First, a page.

NZ well placed to profit from turmoil

01:08, Sep 03 2012

It probably won't last - but after decades of largely ignoring little brother, suddenly the Aussies seem to be taking us a lot more seriously. It's been most apparent in their sports news programmes. They got a shock in the early stages of the Olympics when we did a lot better.

Their media got into a terrible funk worrying about how relatively poorly they were doing, and that we might end up with a bigger medal haul: a fanciful notion given their historic pre-eminence in many events.

Many of us - fed a constant diet of news stories about Kiwis migrating across the Tasman for better pay and jobs - might be surprised at the highly positive way the Australian (and international) economists, foreign exchange dealers and the media are now talking up our prospects.

Our Government is seen as stable - certainly compared with the unsettled political situation in Canberra and much of the rest of the world. Having Prime Minister John Key with his successful background in the financial markets - who can speak the same language as the global players who move markets - is an asset.

In spite of our relatively small size and large private debt, New Zealand is increasingly seen as a safe haven: possibly even a better bet than Australia, where there are growing concerns at its massive reliance on a single market, China, for its iron ore and coal exports, where prices have fallen steeply.

Our companies, having years of experience in surviving tougher times, appear to be performing better at this early stage of the June 30 reporting season.


Their sharemarket is picking up, though its indices are constrained by falling prices for mining stocks.

On a 12-month comparison the NZX is up around 11 per cent, and the Australian All Ordinaries is little changed.

The weakness of the New Zealand dollar (compared with theirs) and apparently less unionised and more compliant workforce is considered a plus in lowering manufacturing and production costs, including for newspaper production.

An editorial in the Australian Financial Review last week said the internationalisation of agriculture meant that food could now be processed more cheaply in New Zealand.

“There should be no concern with the ownership or location of these facilities: that's a matter for the market,” it said.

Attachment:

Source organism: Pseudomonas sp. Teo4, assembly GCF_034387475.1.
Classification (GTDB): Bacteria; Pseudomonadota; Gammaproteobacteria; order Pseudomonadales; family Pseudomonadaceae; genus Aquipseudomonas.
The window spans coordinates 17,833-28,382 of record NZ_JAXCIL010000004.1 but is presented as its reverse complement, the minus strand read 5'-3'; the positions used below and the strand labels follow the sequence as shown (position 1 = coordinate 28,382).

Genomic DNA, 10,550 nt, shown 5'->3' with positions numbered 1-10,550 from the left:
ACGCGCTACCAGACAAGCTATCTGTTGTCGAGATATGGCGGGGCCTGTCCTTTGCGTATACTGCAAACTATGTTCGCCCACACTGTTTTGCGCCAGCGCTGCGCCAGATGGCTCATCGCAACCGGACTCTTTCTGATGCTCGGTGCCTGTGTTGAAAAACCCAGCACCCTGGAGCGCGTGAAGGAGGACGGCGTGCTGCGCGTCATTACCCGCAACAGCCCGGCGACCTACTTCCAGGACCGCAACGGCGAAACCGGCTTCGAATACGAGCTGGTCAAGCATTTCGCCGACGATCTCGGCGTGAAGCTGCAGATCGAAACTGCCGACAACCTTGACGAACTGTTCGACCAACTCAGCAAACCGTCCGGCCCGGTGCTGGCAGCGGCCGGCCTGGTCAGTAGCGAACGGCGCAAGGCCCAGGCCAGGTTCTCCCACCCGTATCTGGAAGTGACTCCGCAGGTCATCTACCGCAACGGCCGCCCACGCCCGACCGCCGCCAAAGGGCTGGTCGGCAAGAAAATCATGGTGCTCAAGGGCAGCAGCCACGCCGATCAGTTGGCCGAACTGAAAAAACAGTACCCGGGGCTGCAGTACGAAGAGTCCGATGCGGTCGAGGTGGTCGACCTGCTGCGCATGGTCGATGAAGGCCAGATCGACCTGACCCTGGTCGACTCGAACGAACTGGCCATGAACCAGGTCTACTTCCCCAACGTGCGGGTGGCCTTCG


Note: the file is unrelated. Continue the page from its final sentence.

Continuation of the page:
There is a downside in suddenly being seen as comparatively secure in a world where most other countries seem intent on printing money to get themselves out of trouble. Speculative flows ensure the NZ dollar stays stubbornly high. This is eroding export earnings across the board, a plight made worse by a general weakening in agricultural commodity prices in recent months though, happily, dairy prices have shown robust rises at the last two Fonterra auctions.

The problem is that some influential foreign exchange forecasters, agricultural experts and offshore commentators are joining a lot of dots into believing New Zealand's agricultural advantages will put us really in the money over the next few years. Hopefully they'll be right. But we may be too close to the action: we're all too aware of the way unpredictable floods and droughts can wreak havoc with the most reasonable farming forecast.

Adding to offshore optimism have been the massive droughts in the United States (the worst since 1956) and Russia and other severe weather problems in parts of Western Europe and Africa and Asia. These are forecast to massively disrupt food supplies, especially for grain and cereal crops, which are likely to lead to sharply higher beef, dairy, pork, chicken, bread and even egg prices.

Australian commentators - including those in the AFR - predict that the higher global prices will go a long way to help Australia make up for the sharp fall in coal and iron ore prices, presenting them with great opportunity. They reckon we'll do well too.

Viewed from overseas, this sparsely populated part of the world is ideally placed to provide dairy, meat and other commodities to an expanding and wealthier Asia and the world. It is assumed that both Australia and New Zealand could relatively easily bolster production, which, given our unpredictable weather, seems overly optimistic. In an interview in the AFR, one group of currency strategists said New Zealand and Canada were their favourite picks for continued strong currencies. However, because of its relative importance as an international dollar trading hub, the Australian dollar was likely to remain pre-eminent in the trio.

New Zealand Inc deserves a break from the lost decades when our agricultural prices were artificially depressed by protectionist elements in our main markets of the US and Europe. The change began in December 2008 when food prices skyrocketed from their previous peak in the 1970s due to the rise of new money in Asia and a growing appetite for dairy and cereals to produce meat. Even with the recent price falls, commodity prices are still 30 per cent higher in real terms than in the average of the last decade and were strengthening before the extent of the US drought became apparent.

Not helping the US situation is its powerful green lobby. In spite of farmers' requests, Washington will not relax its requirement for the nation to produce sufficient crops to produce 61 billion litres of alternative fuel, ethanol.